SAP’s finance leader is just one example of how to grapple with change, including the increased automation of business processes.
Mana Mojadadr does not look like a robot. She doesn’t write like a robot, either. But it’s really how she thinks that proves she’s the kind of financial leader who will thrive no matter how automated the world becomes.
In “If robots are replacing CFOs, why did I become one?” the chief financial officer of ERP giant SAP’s Italian branch offers a thoughtful take for the readers of Information Week about how technology is really changing the way she and her teams work. Her main conclusion is that what sets long-term successful CFOs apart from the rest is not just an attitude towards data but the ability to use it in creative ways. She does not, however, suggest it’s an easy transition to make.
“Most of these executives said strategic planning is their top priority within the enterprise, surpassing other priorities like performance management or even increased cash flow.”
“Some of us will thrive. And some of us will hate it,” she writes. “If you think about it, when the Industrial Revolution took place in the 18th and 19th centuries, it meant we could overcome the limitations of our muscle power. Two hundred years later, we’re now in the early stages doing similar things with our mental capacity, thanks to the virtue of technologies to infinitely multiply it.”
For Mojadadr, there is a big difference between being displaced (which is what she sees technology doing regarding certain finance function tasks today) and being completely replaced. It may seem like a nuance, but it’s important one.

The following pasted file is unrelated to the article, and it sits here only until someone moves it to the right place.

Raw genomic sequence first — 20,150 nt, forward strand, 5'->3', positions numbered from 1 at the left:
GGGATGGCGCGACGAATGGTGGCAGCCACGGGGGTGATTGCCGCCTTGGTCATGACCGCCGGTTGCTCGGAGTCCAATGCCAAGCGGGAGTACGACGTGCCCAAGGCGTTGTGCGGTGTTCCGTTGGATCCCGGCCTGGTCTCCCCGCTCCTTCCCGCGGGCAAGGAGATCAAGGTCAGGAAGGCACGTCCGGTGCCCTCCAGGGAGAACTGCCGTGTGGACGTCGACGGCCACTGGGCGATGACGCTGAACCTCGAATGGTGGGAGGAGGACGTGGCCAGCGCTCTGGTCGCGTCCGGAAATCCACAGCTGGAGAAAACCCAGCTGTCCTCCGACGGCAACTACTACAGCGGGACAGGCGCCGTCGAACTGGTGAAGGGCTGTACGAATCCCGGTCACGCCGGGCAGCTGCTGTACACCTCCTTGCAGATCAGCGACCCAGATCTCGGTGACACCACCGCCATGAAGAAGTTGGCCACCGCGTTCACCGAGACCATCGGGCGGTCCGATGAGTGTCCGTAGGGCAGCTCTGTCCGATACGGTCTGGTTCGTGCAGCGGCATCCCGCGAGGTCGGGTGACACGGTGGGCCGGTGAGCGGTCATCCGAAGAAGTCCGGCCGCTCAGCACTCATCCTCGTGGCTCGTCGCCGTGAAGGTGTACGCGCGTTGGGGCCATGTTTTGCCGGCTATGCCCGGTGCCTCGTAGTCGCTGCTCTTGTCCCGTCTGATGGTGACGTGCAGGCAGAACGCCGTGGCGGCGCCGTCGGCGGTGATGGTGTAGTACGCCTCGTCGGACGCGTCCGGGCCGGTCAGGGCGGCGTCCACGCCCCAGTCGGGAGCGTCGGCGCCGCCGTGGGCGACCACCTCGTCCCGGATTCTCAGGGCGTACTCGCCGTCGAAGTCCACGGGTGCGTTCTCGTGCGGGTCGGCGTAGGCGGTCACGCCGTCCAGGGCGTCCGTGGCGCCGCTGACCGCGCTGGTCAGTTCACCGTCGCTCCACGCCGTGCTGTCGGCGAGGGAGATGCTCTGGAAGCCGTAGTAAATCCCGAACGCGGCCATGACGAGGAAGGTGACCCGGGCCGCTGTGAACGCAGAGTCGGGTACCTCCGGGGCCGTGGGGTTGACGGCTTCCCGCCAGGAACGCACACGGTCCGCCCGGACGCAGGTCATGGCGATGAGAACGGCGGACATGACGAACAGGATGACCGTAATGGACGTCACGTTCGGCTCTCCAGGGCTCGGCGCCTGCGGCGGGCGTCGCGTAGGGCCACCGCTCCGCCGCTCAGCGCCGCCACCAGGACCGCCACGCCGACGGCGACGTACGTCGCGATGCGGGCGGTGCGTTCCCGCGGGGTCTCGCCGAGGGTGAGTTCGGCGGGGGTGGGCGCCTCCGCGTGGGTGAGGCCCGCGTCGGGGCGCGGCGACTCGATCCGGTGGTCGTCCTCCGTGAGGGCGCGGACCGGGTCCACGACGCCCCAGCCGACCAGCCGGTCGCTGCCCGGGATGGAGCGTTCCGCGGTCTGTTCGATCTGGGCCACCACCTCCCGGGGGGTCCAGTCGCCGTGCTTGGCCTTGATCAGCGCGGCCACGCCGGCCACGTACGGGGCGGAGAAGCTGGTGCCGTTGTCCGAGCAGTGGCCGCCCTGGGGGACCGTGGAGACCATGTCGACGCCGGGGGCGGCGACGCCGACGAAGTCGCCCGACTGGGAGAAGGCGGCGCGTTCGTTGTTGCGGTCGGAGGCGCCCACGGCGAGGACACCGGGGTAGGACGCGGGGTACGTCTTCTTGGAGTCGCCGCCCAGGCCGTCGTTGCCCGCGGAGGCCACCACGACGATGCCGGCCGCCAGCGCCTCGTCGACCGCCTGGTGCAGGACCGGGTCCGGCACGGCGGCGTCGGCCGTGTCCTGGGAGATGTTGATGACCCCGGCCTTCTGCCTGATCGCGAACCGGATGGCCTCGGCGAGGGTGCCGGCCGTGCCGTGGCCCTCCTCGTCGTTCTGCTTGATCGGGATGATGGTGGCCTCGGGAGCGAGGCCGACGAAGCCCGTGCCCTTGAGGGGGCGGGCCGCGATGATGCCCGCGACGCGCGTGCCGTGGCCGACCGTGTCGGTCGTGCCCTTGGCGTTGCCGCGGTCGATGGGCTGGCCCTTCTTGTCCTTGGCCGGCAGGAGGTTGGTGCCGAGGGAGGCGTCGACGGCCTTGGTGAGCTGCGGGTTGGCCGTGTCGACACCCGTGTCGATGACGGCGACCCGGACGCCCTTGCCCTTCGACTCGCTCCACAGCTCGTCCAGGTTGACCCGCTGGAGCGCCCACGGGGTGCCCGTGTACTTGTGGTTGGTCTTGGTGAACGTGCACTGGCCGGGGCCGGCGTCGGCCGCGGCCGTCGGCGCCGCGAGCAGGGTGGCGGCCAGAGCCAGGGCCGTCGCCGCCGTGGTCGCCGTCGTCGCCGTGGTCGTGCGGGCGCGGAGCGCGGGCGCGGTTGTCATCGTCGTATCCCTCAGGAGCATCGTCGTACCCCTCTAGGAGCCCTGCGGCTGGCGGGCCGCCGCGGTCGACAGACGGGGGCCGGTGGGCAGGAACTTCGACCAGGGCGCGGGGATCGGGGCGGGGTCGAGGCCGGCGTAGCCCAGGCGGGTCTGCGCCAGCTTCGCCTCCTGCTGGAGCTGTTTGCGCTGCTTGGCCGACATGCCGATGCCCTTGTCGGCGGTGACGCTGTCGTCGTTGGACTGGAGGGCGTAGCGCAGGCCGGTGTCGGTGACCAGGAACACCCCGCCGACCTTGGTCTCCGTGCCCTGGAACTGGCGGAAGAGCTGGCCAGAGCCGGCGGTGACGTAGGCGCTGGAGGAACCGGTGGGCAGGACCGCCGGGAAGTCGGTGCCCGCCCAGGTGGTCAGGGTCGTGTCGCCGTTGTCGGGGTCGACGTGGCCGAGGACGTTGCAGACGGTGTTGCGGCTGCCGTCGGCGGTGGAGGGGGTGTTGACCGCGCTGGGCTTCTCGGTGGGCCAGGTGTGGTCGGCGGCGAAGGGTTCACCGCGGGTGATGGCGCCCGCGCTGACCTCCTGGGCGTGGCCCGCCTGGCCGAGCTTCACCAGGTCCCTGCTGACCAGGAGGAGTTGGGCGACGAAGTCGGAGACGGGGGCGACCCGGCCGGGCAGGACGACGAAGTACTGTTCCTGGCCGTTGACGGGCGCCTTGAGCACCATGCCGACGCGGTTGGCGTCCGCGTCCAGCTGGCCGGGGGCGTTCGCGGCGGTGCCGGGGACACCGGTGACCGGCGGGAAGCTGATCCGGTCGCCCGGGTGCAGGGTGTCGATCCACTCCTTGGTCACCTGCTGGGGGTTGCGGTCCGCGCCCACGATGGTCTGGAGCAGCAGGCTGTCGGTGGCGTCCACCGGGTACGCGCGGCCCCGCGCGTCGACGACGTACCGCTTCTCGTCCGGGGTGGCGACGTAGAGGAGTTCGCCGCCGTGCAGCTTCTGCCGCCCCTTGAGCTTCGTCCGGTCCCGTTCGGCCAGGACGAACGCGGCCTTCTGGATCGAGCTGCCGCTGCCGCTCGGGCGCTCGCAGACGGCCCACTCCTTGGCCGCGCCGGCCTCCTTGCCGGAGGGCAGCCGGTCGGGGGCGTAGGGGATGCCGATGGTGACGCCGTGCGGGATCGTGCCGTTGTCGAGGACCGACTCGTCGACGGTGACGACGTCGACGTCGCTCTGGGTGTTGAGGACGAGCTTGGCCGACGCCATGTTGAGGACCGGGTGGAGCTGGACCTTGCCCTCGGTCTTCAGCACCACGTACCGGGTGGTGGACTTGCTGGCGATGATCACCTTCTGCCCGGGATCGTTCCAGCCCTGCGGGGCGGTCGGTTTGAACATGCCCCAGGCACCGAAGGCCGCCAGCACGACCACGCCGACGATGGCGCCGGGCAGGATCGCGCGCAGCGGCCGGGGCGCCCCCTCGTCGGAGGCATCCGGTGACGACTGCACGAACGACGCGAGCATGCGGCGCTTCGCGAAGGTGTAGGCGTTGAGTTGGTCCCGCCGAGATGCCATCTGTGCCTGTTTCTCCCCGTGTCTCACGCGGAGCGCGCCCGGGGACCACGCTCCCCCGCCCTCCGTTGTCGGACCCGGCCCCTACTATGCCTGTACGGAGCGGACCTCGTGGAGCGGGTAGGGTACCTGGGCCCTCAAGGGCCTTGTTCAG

Consulting firm McKinsey sees the world in much the same way. Its CFO practice site explains not only the kinds of services it offers finance department clients but tries to capture the key drivers of strategic CFOs:
Boards view CFOs as the most important corporate executive after the CEO. But in today’s business environment . . . Corporate performance is increasingly tightly managed. Risks, including cyber issues, are growing. People within the business have higher expectations, especially when it comes to data and advanced analytics and the impact on value creation from disruptive business models. And it can be a struggle to deliver the best service in finance at minimum cost.
Finance leaders seem ready to take on that struggle. According to a story on PYMTS, the 2017 CFO survey from accounting firm Grant Thornton showed their attention is aligned in the right direction.
“Most of these executives said strategic planning is their top priority within the enterprise, surpassing other priorities like performance management or even increased cash flow,” the story said. “Analysts noted that this recognition of a CFO as a strategic aspect of a company has its tradeoffs and requires these executives to balance the traditional responsibilities of the role with more contemporary demands.”
No one is born a strategic CFO. You have to be ready to become one.
About the Author
As Chief Solutions Architect, Rishi is responsible for the day-to-day operations and continued success of client implementations at Vena. Rishi has helped many Fortune 500 companies re-engineer and optimize financial processes. His expertise in financial planning and regulatory reporting helped him to the position of Director of Enterprise Solutions at Clarity Systems before he co-founded Vena Solutions with Don Mal and George Papayiannis. Rishi holds a Bachelor of Applied Sciences from the University of Toronto, specializing in Computer Engineering and Communication Systems.More Content by Rishi Grover